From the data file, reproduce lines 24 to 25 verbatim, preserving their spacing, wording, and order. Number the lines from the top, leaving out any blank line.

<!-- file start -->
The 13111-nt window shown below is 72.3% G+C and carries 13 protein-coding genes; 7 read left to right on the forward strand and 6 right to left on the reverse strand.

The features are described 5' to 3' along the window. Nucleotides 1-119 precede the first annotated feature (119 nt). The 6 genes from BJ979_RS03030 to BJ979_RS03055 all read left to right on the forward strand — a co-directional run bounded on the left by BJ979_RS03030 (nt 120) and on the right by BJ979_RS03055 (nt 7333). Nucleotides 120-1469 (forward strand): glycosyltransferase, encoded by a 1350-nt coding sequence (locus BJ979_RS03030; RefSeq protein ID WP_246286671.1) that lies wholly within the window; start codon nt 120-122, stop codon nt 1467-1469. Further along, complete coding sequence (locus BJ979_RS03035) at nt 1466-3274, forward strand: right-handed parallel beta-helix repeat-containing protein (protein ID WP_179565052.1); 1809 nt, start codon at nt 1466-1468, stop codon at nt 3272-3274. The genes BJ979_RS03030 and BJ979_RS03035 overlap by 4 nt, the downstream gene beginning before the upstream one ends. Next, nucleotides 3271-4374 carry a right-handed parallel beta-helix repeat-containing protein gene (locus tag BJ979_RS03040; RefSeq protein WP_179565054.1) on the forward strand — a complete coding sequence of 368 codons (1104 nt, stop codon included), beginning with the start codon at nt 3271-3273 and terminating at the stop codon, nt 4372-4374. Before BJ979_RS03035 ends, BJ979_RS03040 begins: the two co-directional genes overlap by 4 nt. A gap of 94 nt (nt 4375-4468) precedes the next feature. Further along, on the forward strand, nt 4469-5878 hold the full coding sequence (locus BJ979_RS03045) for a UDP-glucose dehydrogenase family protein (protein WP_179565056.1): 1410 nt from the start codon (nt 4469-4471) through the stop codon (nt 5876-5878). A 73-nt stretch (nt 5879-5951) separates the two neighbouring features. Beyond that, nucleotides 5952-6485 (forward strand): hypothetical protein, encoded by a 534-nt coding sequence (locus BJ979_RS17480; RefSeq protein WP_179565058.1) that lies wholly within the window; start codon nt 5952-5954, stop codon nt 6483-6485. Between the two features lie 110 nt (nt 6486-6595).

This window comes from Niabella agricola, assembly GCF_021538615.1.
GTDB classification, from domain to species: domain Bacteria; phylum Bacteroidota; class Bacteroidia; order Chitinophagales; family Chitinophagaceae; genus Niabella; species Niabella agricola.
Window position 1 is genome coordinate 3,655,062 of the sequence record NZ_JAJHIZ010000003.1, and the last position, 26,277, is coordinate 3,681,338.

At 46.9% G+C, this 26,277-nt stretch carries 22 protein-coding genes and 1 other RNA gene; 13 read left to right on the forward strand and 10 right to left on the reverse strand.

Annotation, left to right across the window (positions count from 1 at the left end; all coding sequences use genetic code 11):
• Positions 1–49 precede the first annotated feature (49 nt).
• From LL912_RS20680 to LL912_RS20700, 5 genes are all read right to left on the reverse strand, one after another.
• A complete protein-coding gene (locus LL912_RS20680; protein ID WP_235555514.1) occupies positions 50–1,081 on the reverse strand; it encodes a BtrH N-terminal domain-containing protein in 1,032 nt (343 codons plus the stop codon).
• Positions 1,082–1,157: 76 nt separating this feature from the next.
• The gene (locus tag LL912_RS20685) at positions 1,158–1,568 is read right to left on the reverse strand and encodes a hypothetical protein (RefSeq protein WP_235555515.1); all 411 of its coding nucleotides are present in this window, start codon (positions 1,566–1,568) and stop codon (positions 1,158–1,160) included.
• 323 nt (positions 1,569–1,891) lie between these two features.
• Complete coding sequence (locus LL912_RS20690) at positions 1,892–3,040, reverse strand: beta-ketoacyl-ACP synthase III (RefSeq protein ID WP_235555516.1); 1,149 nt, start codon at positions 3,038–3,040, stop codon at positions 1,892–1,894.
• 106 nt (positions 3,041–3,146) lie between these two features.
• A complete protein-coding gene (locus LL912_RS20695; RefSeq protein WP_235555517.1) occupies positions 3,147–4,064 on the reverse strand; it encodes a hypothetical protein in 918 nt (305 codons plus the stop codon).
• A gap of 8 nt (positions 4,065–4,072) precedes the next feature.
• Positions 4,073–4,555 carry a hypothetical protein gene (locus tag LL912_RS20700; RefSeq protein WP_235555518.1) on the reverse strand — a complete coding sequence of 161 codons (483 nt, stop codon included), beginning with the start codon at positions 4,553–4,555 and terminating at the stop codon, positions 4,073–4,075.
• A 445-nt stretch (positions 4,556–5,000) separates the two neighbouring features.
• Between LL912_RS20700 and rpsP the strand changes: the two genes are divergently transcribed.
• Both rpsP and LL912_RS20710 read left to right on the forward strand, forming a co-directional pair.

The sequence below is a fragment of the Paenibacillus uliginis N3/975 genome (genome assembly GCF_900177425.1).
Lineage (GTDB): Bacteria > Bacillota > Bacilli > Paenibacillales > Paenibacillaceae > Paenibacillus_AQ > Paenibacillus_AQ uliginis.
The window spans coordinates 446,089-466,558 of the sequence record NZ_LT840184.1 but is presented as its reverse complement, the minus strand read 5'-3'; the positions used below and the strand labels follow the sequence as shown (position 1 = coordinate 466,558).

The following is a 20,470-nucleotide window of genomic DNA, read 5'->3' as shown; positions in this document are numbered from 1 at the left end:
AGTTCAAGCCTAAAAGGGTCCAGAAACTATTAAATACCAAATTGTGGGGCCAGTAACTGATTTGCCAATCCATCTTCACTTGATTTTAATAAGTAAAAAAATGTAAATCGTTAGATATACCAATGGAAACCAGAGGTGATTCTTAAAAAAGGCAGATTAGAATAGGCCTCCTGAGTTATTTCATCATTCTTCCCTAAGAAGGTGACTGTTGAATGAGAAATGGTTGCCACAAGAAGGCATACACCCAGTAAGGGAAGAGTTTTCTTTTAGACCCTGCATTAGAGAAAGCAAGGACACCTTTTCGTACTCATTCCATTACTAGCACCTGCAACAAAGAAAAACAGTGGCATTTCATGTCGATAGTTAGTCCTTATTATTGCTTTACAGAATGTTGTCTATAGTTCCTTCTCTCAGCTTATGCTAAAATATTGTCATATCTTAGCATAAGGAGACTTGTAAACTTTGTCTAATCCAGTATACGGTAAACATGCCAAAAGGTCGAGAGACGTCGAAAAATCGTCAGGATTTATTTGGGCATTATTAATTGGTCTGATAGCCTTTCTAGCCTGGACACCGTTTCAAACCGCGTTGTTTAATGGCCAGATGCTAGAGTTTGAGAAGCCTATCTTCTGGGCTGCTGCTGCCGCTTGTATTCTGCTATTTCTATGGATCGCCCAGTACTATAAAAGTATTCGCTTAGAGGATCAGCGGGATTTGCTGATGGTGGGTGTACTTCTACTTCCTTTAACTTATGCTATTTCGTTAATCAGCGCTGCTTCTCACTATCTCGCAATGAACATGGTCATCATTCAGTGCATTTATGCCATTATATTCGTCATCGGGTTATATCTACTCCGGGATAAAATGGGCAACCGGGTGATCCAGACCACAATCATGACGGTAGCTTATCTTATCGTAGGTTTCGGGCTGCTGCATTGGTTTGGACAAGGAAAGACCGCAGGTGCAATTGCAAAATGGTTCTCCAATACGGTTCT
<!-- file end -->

The window spans coordinates 446,089-466,558 of the sequence record NZ_LT840184.1 but is presented as its reverse complement, the minus strand read 5'-3'; the positions used below and the strand labels follow the sequence as shown (position 1 = coordinate 466,558).

The following is a 20,470-nucleotide window of genomic DNA, read 5'->3' as shown; positions in this document are numbered from 1 at the left end: